Using data for 2009 from death certificates in all 50 states, the national Centers for Disease Control has concluded that we are living longer. A male infant’s projected life span has risen .2 years to 75.7 while a female infant’s life expectancy is up .1 years to 80.6. An interesting chart in the report notes projected longevity for ages 0-100. Females at age 100 are estimated as having 2.2 years left. 65-year old males have a projected life span of 82.3.
Living longer, though, means that Social Security will need more money unless changes are made. Proposals from the deficit commission appointed by President Obama include the following (pp. 48-53):
- Gradually increase the age that we start to receive Social Security benefits.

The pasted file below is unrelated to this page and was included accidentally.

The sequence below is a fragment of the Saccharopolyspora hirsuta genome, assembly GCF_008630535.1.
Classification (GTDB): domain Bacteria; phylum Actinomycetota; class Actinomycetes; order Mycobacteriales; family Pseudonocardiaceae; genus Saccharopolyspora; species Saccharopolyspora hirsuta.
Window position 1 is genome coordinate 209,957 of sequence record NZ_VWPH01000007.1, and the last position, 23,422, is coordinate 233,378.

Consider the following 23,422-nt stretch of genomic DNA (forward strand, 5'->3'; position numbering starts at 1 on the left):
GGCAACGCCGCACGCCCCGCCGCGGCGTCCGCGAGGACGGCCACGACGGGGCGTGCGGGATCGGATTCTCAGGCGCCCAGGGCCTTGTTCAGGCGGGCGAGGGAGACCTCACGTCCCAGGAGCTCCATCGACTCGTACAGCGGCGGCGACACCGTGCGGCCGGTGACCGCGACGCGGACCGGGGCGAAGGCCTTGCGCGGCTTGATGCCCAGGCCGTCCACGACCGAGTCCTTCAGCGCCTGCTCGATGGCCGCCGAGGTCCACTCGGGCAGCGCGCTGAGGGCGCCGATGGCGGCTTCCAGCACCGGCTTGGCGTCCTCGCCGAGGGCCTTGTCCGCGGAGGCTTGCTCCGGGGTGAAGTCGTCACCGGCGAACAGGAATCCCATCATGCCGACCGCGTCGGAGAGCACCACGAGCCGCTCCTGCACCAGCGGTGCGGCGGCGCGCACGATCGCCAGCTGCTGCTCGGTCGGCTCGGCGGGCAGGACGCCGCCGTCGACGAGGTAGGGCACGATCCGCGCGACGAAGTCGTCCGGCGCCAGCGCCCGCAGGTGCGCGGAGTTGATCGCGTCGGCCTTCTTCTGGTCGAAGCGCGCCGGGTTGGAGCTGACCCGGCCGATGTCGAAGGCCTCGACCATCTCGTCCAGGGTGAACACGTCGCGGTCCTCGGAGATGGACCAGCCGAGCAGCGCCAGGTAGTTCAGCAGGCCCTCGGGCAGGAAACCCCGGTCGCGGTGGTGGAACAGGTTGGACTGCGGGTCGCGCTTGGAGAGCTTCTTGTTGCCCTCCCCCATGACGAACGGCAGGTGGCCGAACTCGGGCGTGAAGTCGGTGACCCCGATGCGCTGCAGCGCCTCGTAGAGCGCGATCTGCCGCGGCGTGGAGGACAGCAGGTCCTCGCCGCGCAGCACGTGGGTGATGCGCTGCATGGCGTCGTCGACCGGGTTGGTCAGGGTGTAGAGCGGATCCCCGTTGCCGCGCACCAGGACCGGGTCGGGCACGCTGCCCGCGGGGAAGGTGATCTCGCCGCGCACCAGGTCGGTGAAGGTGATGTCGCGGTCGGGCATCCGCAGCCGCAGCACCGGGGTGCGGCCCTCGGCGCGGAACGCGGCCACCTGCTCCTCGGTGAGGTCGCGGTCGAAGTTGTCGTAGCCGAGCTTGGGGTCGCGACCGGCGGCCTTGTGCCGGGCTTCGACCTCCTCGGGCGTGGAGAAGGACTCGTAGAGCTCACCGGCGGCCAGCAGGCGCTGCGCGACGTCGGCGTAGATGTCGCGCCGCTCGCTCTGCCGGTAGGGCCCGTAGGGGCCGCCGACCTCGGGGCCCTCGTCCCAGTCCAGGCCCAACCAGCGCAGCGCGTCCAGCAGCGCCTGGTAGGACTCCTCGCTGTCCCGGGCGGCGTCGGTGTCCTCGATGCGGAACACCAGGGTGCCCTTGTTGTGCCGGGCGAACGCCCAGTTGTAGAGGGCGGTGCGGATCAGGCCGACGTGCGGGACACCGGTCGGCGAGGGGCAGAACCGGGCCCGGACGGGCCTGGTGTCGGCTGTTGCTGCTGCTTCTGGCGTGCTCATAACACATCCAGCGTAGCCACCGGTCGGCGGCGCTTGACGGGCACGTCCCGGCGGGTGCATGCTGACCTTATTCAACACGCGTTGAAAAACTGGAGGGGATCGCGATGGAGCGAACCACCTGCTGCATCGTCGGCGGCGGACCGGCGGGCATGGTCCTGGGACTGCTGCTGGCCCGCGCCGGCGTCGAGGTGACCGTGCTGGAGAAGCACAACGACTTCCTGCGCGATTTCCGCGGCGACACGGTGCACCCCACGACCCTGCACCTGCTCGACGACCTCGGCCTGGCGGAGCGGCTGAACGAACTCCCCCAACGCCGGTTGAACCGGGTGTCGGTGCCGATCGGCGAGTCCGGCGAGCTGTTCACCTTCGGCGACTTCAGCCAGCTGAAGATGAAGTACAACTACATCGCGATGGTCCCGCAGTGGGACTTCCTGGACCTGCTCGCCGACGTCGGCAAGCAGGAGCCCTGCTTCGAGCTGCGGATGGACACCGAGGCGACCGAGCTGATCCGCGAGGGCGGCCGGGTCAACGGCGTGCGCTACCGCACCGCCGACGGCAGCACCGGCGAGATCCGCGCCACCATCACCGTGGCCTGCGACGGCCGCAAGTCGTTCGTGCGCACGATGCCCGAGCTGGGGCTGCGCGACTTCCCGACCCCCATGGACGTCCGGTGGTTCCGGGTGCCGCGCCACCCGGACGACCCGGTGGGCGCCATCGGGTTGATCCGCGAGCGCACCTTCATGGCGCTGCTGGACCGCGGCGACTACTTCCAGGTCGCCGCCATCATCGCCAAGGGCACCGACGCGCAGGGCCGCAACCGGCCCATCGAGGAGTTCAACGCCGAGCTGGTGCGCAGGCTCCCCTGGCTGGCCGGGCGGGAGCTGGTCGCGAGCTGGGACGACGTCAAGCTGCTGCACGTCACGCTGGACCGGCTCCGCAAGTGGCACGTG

- Gradually increase Social Security taxes.
- Decrease what higher earners receive.
- Encourage more personal retirement saving.
The Economic Lesson
The future of Social Security takes us to two basic concerns.
- Life expectancy: When Social Security was created in 1935, the average lifespan was 64 and benefits could begin at age 65. Now, life expectancy can extend beyond 80.
- Ratio of workers to beneficiaries: Called pay-as-you-go, the Social Security system has current workers funding retirees’ benefits. Because of the baby boomers, the worker/retiree ratio is plunging. In 1950 there were 16 workers for every beneficiary and now it is 3:1. The projection for 2025 is a ratio of 2.3 workers for every retiree.